Imagine the last couple weeks of summer, enjoying one last wild boat ride across the sea, in the beautiful country of the USA. Then you go relax with a drink and an enchanting woman comes in to play tunes on the piano and sing songs with her lovely voice.
Yet this is no ordinary woman, this is Lana Del Rey, and she does not hold back.
“Goddamn, man-child,” is her opening line. Her first track, “Norman f******* Rockwell,” is a beautiful piano ballad that portrays a man with a paintbrush, ready to paint your heart blue. You too, will feel the heartbreak.
And by the second track, “Mariners Apartment Complex” you can already get a feel for the whole vibe of the album, classic LDR but also something completely different. Very chill and also catchy with a lot of piano and acoustic guitar.
“Venice B****” has a similar sound. It is the longest track on the album — over nine minutes long.
“**** it I love you,” is just a beautiful and absolutely cheesy song.
I really like the Sublime cover of “Doin’ Time,” how she made it a little different and made it her own. I also really enjoy the music video.
“Love song” is nice but does not necessarily stand out to me, maybe it will grow on me.
What a sweet and sugary melody “Cinnamon Girl” has — but the lyrics, not so much, very sad. One of my favorites on the album.
“How to disappear” is an interesting song. In the first verse she sings about one man, in the second another, and in the third no one in particular except for a nameless “you.” And in the end, she says she will always be there and never disappear.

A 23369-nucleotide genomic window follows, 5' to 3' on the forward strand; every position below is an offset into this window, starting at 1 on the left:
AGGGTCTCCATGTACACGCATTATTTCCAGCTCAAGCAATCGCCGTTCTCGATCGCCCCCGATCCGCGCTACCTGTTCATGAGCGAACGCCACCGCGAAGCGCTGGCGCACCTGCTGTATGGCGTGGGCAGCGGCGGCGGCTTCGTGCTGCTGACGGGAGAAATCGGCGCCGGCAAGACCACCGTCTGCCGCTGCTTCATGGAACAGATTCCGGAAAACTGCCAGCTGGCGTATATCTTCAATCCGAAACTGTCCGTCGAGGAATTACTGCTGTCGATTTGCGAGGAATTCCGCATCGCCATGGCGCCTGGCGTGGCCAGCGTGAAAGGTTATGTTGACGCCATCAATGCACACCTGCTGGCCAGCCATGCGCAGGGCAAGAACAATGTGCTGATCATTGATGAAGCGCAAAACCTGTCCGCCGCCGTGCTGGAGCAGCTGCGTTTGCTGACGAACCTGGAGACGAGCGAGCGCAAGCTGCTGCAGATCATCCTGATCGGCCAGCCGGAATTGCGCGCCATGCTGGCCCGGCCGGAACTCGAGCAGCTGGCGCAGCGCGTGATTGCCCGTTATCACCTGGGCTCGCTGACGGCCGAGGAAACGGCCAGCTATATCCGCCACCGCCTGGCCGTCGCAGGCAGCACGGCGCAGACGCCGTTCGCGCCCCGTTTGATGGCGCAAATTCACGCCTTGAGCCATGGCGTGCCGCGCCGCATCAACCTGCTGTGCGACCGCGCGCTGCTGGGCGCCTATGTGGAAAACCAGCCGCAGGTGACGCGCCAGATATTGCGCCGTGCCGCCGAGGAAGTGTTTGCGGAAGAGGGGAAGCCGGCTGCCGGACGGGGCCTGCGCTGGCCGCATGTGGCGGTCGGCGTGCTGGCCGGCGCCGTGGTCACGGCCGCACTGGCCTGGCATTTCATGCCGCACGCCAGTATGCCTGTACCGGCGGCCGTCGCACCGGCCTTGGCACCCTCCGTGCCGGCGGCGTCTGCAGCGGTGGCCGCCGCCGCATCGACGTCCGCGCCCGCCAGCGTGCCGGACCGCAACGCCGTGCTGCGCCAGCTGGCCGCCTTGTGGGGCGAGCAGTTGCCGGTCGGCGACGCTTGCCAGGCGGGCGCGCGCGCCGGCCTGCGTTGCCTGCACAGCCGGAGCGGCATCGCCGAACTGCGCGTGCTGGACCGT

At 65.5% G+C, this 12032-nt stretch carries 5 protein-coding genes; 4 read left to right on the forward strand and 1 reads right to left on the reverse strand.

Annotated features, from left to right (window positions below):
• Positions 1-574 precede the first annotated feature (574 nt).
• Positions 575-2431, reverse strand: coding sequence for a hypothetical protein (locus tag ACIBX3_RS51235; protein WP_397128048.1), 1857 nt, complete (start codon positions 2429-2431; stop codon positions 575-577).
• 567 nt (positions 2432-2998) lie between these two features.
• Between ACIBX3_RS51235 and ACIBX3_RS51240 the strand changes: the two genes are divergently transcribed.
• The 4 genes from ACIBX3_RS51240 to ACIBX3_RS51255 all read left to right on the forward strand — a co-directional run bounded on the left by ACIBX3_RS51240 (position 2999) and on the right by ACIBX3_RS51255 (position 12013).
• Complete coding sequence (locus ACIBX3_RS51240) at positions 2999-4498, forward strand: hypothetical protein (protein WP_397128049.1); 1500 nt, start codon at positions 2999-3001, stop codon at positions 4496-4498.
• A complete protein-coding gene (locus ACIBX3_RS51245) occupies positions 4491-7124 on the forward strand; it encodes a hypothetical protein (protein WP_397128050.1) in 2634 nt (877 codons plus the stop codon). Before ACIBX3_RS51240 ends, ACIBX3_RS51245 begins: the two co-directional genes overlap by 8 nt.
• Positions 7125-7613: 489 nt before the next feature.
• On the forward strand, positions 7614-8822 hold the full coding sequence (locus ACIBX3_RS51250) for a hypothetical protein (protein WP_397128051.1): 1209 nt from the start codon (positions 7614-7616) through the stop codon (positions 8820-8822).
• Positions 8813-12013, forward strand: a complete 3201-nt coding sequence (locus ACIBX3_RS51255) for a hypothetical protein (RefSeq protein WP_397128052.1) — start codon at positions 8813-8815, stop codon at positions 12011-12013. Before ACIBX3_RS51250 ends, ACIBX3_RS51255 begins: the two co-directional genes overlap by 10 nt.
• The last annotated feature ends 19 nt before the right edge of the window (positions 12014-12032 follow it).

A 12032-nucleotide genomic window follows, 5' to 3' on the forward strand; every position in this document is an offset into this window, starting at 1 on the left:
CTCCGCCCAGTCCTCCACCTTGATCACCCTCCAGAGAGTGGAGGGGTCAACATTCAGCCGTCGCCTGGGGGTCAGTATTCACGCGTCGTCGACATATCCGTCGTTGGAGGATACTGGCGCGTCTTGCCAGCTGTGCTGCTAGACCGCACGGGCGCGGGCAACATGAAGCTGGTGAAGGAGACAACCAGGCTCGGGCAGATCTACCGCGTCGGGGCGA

“California” is about missing someone who feels they have to conceal that they are missing you back.
“The Next Best American Record” is similarly about missing someone with more of a nostalgic feel. It also has a little more rock to it.
“The greatest” continues with the theme of aching for the past — not so much a specific person but times of the past. There is also worry about having already “peaked” in life and things looking downhill from here on.
“Bartender” is a cute song but also does not necessarily stand out to me. Although I do like the t-t-t sound she makes.
“Happiness is a butterfly” is another one of my favorites on the album. I find it inspiring. I love the ending, great way to wrap up the album.
Finally, we end with “hope is a dangerous word for a woman like me to have — but I have it.” This is a wonderful song! It feels raw, vulnerable, yet also empowering. Another favorite!
NFR! covers everything from heartache and total despair, to true love and unshakable faith — all the colors of the paint palette. I like her deliberate use of upper and lower cases of the song titles. This unique album stands out on its own and each song fits together like a beautiful masterpiece. It is an album of reflection and being completely honest with oneself and one’s emotions.